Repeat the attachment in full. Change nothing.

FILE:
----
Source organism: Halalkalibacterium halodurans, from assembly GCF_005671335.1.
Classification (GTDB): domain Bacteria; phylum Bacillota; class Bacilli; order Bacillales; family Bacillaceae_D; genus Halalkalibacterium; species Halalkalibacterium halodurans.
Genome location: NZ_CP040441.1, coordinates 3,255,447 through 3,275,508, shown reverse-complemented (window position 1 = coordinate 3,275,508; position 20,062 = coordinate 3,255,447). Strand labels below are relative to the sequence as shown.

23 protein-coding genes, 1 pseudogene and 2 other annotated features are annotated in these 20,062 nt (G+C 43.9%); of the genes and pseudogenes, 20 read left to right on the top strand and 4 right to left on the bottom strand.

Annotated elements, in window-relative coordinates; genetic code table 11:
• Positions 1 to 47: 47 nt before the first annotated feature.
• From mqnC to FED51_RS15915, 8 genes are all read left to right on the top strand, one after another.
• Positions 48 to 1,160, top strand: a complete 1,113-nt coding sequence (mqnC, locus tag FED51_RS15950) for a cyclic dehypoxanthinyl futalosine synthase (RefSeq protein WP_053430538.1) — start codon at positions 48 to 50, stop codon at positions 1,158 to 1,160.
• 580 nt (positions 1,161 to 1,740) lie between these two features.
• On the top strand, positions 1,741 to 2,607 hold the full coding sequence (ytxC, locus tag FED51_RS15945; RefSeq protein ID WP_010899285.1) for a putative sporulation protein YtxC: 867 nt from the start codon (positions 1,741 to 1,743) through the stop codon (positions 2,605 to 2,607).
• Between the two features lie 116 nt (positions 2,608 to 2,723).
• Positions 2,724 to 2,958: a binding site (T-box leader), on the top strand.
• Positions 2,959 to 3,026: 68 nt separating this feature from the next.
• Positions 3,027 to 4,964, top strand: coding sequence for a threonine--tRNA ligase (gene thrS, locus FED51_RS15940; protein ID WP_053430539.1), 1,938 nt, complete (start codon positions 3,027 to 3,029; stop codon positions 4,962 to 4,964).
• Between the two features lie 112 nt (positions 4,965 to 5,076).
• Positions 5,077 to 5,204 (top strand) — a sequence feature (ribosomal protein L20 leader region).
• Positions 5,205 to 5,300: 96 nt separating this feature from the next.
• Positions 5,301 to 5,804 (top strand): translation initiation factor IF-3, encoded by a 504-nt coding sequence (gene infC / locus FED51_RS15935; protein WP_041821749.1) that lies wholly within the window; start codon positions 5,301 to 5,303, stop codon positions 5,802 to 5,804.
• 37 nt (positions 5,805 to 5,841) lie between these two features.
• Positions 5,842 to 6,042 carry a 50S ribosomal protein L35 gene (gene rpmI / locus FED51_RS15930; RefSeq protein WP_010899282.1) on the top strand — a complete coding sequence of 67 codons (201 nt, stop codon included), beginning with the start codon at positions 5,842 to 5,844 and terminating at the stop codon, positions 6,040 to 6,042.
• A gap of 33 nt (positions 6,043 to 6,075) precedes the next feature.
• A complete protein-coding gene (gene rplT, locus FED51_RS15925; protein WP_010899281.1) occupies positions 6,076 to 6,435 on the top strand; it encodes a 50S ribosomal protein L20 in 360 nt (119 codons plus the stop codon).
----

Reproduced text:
Source organism: Halalkalibacterium halodurans, from assembly GCF_005671335.1.
Classification (GTDB): domain Bacteria; phylum Bacillota; class Bacilli; order Bacillales; family Bacillaceae_D; genus Halalkalibacterium; species Halalkalibacterium halodurans.
Genome location: NZ_CP040441.1, coordinates 3,255,447 through 3,275,508, shown reverse-complemented (window position 1 = coordinate 3,275,508; position 20,062 = coordinate 3,255,447). Strand labels below are relative to the sequence as shown.

23 protein-coding genes, 1 pseudogene and 2 other annotated features are annotated in these 20,062 nt (G+C 43.9%); of the genes and pseudogenes, 20 read left to right on the top strand and 4 right to left on the bottom strand.

Annotated elements, in window-relative coordinates; genetic code table 11:
• Positions 1 to 47: 47 nt before the first annotated feature.
• From mqnC to FED51_RS15915, 8 genes are all read left to right on the top strand, one after another.
• Positions 48 to 1,160, top strand: a complete 1,113-nt coding sequence (mqnC, locus tag FED51_RS15950) for a cyclic dehypoxanthinyl futalosine synthase (RefSeq protein WP_053430538.1) — start codon at positions 48 to 50, stop codon at positions 1,158 to 1,160.
• 580 nt (positions 1,161 to 1,740) lie between these two features.
• On the top strand, positions 1,741 to 2,607 hold the full coding sequence (ytxC, locus tag FED51_RS15945; RefSeq protein ID WP_010899285.1) for a putative sporulation protein YtxC: 867 nt from the start codon (positions 1,741 to 1,743) through the stop codon (positions 2,605 to 2,607).
• Between the two features lie 116 nt (positions 2,608 to 2,723).
• Positions 2,724 to 2,958: a binding site (T-box leader), on the top strand.
• Positions 2,959 to 3,026: 68 nt separating this feature from the next.
• Positions 3,027 to 4,964, top strand: coding sequence for a threonine--tRNA ligase (gene thrS, locus FED51_RS15940; protein ID WP_053430539.1), 1,938 nt, complete (start codon positions 3,027 to 3,029; stop codon positions 4,962 to 4,964).
• Between the two features lie 112 nt (positions 4,965 to 5,076).
• Positions 5,077 to 5,204 (top strand) — a sequence feature (ribosomal protein L20 leader region).
• Positions 5,205 to 5,300: 96 nt separating this feature from the next.
• Positions 5,301 to 5,804 (top strand): translation initiation factor IF-3, encoded by a 504-nt coding sequence (gene infC / locus FED51_RS15935; protein WP_041821749.1) that lies wholly within the window; start codon positions 5,301 to 5,303, stop codon positions 5,802 to 5,804.
• 37 nt (positions 5,805 to 5,841) lie between these two features.
• Positions 5,842 to 6,042 carry a 50S ribosomal protein L35 gene (gene rpmI / locus FED51_RS15930; RefSeq protein WP_010899282.1) on the top strand — a complete coding sequence of 67 codons (201 nt, stop codon included), beginning with the start codon at positions 5,842 to 5,844 and terminating at the stop codon, positions 6,040 to 6,042.
• A gap of 33 nt (positions 6,043 to 6,075) precedes the next feature.
• A complete protein-coding gene (gene rplT, locus FED51_RS15925; protein WP_010899281.1) occupies positions 6,076 to 6,435 on the top strand; it encodes a 50S ribosomal protein L20 in 360 nt (119 codons plus the stop codon).